Flooding Main Street With New Stores

It was a common refrain all summer, from former Westporters who returned to visit parents, attend high school reunions or just passed through: “What happened to Main Street?!”

They saw the butcher-papered storefronts. They noticed empty signs where national chains once stood. They found plenty of parking, but not much life.

Behind those grim facades though, another story is emerging.

Frequent flooding has taken a toll on downtown businesses. Chico’s, for example — and Sunglass Hut, across the street — were closed for at least 6 months after Hurricane Sandy. Both are now gone.

Main Street, a bit after the worst flooding from Hurricane Irene. This photo was taken exactly 7 years ago today: August 28, 2011.

High-tech gates offer a solution. Basements are filled with special concrete. Foundations are poured. The gates are stored off-site. But — with just a couple of days’ notice of impending bad weather — they can be trucked over, and clicked into place on both the Main Street and Parker Harding Plaza sides of buildings.

When the storm passes, the gates are removed.

It’s a new approach, resulting in fortress-like properties. A similar project is underway in Lower Manhattan, following Sandy’s destruction there. Closer to home, David Waldman flood-proofed Bedford Square as it was built.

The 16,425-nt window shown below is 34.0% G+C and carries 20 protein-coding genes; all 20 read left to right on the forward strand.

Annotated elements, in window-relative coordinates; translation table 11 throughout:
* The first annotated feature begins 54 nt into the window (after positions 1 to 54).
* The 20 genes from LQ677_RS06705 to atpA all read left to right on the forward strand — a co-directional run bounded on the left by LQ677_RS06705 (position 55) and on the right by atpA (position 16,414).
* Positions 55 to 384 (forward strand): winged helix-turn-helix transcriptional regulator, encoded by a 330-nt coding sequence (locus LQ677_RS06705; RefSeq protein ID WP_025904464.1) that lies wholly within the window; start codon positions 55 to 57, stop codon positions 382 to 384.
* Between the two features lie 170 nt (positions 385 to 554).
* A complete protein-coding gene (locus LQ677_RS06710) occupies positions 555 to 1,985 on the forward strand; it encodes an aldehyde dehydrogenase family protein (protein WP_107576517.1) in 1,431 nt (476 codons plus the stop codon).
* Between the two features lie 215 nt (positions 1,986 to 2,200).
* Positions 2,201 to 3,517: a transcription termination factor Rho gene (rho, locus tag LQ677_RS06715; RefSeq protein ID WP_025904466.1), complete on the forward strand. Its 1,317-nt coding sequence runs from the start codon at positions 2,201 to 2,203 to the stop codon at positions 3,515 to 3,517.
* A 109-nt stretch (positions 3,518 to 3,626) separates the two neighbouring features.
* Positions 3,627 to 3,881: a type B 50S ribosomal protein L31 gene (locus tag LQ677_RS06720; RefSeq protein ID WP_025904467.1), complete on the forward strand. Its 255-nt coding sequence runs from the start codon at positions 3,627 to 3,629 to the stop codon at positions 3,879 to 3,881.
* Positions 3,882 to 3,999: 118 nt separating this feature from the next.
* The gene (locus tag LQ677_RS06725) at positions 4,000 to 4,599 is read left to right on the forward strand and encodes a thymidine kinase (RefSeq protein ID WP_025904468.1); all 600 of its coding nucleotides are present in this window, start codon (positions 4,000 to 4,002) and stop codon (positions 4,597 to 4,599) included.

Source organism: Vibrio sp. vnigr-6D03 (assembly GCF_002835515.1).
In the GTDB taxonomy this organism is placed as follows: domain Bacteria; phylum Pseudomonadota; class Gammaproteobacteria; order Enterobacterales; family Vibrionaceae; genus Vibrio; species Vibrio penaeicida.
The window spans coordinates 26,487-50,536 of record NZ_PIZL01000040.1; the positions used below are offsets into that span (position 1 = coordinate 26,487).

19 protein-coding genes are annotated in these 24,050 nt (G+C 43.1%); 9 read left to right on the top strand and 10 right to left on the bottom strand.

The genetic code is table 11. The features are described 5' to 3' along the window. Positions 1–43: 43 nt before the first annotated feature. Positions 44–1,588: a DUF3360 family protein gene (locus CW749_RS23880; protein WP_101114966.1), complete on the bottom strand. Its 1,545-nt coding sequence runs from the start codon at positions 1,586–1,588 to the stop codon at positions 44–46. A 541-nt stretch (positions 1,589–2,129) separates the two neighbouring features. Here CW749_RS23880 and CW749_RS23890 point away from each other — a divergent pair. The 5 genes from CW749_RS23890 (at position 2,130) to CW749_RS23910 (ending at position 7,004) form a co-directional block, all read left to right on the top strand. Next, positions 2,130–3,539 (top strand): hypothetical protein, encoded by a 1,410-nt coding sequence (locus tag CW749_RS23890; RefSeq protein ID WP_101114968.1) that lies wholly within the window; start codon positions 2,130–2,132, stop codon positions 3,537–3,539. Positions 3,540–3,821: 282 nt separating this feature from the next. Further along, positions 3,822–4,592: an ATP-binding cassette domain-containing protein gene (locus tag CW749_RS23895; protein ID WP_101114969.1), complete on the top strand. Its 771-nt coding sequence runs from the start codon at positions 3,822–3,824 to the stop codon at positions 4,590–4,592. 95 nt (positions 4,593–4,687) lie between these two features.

But it’s expensive and labor-intensive. It takes several months for the concrete and foundation work to be done. And that’s after the long permitting process, involving a number of town bodies.

Plus, every Main Street landlord needs to be part of the project. If one store is not protected, water pours into adjacent properties through the walls.

But it’s a solution that landlords and merchants have worked on for months. Skip Lane — a 1979 Staples High School graduate who remembers downtown’s mom-and-pop days — is now a retail director for commercial real estate broker Cushman & Wakefield. He works with Empire State Realty Trust, an enormous firm that owns the Empire State Building, along with a substantial portion of Main Street.